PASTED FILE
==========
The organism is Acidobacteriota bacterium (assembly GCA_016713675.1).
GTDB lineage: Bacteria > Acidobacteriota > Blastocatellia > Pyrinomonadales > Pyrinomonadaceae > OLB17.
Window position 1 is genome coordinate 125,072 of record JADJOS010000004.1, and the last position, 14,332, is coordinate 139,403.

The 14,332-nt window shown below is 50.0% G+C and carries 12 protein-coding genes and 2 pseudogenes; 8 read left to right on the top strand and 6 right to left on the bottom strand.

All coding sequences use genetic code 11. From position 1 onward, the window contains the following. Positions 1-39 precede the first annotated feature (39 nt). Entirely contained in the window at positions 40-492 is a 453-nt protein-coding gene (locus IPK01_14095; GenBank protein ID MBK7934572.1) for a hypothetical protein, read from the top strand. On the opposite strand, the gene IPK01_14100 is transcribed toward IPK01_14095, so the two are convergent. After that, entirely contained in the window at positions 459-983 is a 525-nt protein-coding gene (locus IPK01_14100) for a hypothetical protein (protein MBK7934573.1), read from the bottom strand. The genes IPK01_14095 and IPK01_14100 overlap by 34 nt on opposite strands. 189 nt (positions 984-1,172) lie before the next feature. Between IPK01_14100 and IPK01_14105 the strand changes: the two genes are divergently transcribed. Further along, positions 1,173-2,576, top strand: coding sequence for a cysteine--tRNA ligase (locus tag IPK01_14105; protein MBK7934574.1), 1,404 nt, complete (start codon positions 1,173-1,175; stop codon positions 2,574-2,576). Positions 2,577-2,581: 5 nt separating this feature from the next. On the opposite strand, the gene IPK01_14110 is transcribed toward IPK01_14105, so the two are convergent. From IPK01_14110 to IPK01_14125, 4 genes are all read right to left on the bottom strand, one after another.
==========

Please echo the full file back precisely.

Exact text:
The organism is Acidobacteriota bacterium (assembly GCA_016713675.1).
GTDB lineage: Bacteria > Acidobacteriota > Blastocatellia > Pyrinomonadales > Pyrinomonadaceae > OLB17.
Window position 1 is genome coordinate 125,072 of record JADJOS010000004.1, and the last position, 14,332, is coordinate 139,403.

The 14,332-nt window shown below is 50.0% G+C and carries 12 protein-coding genes and 2 pseudogenes; 8 read left to right on the top strand and 6 right to left on the bottom strand.

All coding sequences use genetic code 11. From position 1 onward, the window contains the following. Positions 1-39 precede the first annotated feature (39 nt). Entirely contained in the window at positions 40-492 is a 453-nt protein-coding gene (locus IPK01_14095; GenBank protein ID MBK7934572.1) for a hypothetical protein, read from the top strand. On the opposite strand, the gene IPK01_14100 is transcribed toward IPK01_14095, so the two are convergent. After that, entirely contained in the window at positions 459-983 is a 525-nt protein-coding gene (locus IPK01_14100) for a hypothetical protein (protein MBK7934573.1), read from the bottom strand. The genes IPK01_14095 and IPK01_14100 overlap by 34 nt on opposite strands. 189 nt (positions 984-1,172) lie before the next feature. Between IPK01_14100 and IPK01_14105 the strand changes: the two genes are divergently transcribed. Further along, positions 1,173-2,576, top strand: coding sequence for a cysteine--tRNA ligase (locus tag IPK01_14105; protein MBK7934574.1), 1,404 nt, complete (start codon positions 1,173-1,175; stop codon positions 2,574-2,576). Positions 2,577-2,581: 5 nt separating this feature from the next. On the opposite strand, the gene IPK01_14110 is transcribed toward IPK01_14105, so the two are convergent. From IPK01_14110 to IPK01_14125, 4 genes are all read right to left on the bottom strand, one after another.